Dredd is not only an example of how to do a reboot right, it’s also boasting excellent 3D and can count itself among the best action movies of the year. This is exactly the kind of movie that The Expendables 2 was trying to pay tribute to, but while that film was overly referential and relied on star power and ‘wink wink, nudge nudge’ in-jokes, Dredd is much more like a modern-day version of The Terminator or RoboCop. It’s a genuinely awesome action movie, recalling an era of hardcore, no-nonsense thrills from before when Jason Statham, superheroes and shaky cam had hijacked the genre.
Set in a post-apocalyptic future, Dredd (Karl Urban; Star Trek) is a Judge in Mega-City One, a massive metropolis where crime is rampant and a new drug called Slo-Mo is on the rise. In dispensing justice Dredd acts without prejudice to fulfil his duties as judge, jury and executioner. Each day in this hive of scum and villainy is another 24 hours in Hell, and on this particular day Dredd gets saddled with a rookie, Anderson (Olivia Thirlby; Juno), who he must assess as to whether or not she has what it takes to be a Judge.
It doesn’t take long for the two to land themselves in a situation where they’re locked in a towering apartment block however, ruthlessly controlled by a decadent drug lord known as Ma-Ma (Lena Headey; Game of Thrones) with a small army of gang members at her disposal. Similar to The Raid, Dredd and Anderson can’t escape so decide that the pragmatic thing to do is to fight their way up the 200 or so stories all the way to Ma-Ma, administering justice to any who get in their way.
It’s a simple but fertile premise for an action movie, and Dredd doesn’t waste a second. The action hits hard, fast and brutal – this is a bloody, violent movie. Best of all, it’s actually coherent. Another plus is that director Pete Travis (Vantage Point) was evidently forced to rely on a lot of practical effects since the film had a relatively modest budget, and so it never turns into a disappointing CGI-fest as plenty of blockbusters tend to. As a result the action bears weight and grit, and the onscreen world feels real and believable. On more than one occasion I was reminded of the visual aesthetic of District 9 – another film that made the most of its limited budget. Only once or twice did I wish that the filmmakers had a bit more to work with, since there wasn’t much variety to the various levels of the apartment block.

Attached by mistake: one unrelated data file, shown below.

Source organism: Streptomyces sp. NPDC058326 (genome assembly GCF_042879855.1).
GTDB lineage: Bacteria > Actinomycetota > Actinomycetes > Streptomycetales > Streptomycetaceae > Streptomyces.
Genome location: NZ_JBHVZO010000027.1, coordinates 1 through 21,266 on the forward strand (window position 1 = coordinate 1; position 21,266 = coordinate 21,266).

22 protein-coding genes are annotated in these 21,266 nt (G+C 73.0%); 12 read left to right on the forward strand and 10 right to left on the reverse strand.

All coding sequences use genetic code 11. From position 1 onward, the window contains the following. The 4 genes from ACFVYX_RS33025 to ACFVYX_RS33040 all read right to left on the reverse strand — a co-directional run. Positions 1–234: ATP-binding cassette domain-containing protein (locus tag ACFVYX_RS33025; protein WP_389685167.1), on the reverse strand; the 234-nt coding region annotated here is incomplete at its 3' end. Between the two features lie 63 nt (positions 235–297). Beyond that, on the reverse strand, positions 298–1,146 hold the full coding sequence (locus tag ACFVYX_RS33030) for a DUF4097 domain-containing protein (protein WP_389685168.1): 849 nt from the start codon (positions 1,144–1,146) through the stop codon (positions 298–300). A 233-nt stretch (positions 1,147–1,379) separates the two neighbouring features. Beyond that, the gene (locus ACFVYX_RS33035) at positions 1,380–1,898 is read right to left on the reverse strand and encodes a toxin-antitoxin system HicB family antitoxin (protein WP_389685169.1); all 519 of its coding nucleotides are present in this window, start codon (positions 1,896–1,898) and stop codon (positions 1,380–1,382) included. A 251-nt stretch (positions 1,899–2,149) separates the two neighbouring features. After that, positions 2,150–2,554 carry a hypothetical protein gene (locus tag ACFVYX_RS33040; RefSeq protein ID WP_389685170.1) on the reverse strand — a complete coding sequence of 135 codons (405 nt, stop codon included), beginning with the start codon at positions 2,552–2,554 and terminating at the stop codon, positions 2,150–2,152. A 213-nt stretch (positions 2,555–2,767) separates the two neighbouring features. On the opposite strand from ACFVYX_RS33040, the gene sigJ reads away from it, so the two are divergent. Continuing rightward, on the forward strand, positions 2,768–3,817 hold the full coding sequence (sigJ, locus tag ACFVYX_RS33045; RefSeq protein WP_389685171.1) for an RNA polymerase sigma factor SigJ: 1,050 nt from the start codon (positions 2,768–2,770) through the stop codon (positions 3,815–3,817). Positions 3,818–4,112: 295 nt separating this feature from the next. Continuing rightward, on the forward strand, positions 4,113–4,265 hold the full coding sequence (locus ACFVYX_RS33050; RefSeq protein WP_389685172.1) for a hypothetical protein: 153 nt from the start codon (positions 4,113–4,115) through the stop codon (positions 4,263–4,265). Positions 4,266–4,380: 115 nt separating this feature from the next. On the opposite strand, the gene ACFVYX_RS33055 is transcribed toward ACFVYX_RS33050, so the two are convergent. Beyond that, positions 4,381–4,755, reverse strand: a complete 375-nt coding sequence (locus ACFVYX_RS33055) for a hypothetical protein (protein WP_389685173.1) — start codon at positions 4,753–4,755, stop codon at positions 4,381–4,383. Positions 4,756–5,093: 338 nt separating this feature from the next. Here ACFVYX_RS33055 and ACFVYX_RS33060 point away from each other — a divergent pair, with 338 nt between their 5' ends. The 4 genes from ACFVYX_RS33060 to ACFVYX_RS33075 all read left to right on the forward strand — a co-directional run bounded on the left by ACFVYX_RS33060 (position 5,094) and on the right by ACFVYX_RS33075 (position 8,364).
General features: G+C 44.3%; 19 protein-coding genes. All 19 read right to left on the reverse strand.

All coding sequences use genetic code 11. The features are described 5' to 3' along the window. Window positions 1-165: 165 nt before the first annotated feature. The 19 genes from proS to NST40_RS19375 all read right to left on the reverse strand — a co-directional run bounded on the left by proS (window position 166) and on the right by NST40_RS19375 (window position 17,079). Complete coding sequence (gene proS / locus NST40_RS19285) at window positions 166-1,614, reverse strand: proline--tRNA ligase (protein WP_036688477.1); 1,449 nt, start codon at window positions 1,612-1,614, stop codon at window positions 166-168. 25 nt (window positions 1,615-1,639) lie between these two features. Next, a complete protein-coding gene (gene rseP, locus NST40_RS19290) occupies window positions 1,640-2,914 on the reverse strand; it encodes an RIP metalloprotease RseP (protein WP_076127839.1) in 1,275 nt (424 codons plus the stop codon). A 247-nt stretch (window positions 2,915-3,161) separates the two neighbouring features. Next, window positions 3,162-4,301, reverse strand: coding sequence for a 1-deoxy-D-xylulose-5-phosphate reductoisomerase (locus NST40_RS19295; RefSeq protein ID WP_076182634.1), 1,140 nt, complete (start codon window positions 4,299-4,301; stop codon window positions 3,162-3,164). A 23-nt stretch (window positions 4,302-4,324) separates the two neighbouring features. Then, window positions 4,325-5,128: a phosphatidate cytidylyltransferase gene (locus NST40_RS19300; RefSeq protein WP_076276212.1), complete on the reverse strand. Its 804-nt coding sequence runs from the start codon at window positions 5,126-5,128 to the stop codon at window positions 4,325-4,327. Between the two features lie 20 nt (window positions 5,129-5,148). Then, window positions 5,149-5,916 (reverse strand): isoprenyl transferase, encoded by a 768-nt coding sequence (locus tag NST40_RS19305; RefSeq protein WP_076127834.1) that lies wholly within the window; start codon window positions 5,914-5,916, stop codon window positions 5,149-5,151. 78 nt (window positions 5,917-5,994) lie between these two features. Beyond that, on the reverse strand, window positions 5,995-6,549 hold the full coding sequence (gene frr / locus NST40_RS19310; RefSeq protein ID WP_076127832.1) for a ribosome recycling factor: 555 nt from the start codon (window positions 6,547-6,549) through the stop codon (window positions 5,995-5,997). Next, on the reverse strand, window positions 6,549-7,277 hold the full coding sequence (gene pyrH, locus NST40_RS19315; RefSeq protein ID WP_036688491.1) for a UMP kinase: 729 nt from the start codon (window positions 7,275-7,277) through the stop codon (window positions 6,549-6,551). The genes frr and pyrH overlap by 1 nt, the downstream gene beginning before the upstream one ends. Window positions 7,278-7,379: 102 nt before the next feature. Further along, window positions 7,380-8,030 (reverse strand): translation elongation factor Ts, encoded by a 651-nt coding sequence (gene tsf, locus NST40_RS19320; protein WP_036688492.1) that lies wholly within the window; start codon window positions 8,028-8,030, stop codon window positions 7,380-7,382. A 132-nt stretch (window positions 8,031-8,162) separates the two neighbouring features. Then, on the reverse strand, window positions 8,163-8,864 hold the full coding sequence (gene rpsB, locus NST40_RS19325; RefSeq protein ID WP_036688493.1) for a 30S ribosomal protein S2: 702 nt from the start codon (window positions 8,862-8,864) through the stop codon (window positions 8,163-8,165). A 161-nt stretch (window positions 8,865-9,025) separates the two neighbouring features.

Still, for a world as grungy as Dredd’s this is a startlingly beautiful movie at times. This is mostly thanks to the drug Slo-Mo, which tricks the brain into thinking that time is passing at 1% of its normal speed. The movie uses this as an intelligent excuse to weave some pretty astonishing slow-motion sequences into the action, and it’s by far the best and most refreshing use of the technique since The Matrix. The action slows to an absolute crawl and colours become vibrant and hyper-saturated to represent the effect of the drug, making even blood streaking through air seem somehow elegant and graceful.
The acting too, is terrific. Urban’s take on the titular character is much more serious than Sly’s in the original 1995 piece of cheese. Here, Dredd speaks with a harsh voice – part Clint Eastwood, part Batman – so when he utters famous lines like, “I am the law,” you believe it (as opposed to Stallone’s classic take). Also unlike Stallone’s portrayal is the fact that Urban never takes the helmet off. The Dredd in this film is a prime cut piece of badass that stands toe-to-toe with iconic characters like Arnie’s Terminator or even Master Chief from the popular Halo series. He doesn’t have much of a character arc, but then he doesn’t really need one either.
In any case, Anderson picks up the slack where a character arc is concerned and ends up being a strong female lead who, for once, isn’t a love interest! I don’t know about you but I’m sick and tired of having love interests who are shoehorned into action movies so I was relieved when Dredd had the audacity to be somewhat original. As it turns out (and this isn’t a spoiler), Anderson is a bit of a badass herself – she’s a powerful psychic. This might sound like a dubious element but the movie handles this aspect of her character surprisingly well. Overall, it’s great to see how Anderson develops from her starting position as a nervous rookie.
Last but not least is Lena Headey, who proves her versatility by playing a villain quite distinct from her role as Game of Thrones’ Cersei Lannister (but still just as loathsome). Having such a great baddie is really just icing on what’s already a delicious cake. Indeed, Dredd is almost everything I could have hoped for and does exactly what this kind of movie should do: entertain. And boy, was I entertained!
Dredd is a fantastic action movie that harks back to the golden age of the genre, featuring an iconic character, brutal action, impressive visuals and a hint of a commentary on authority and justice.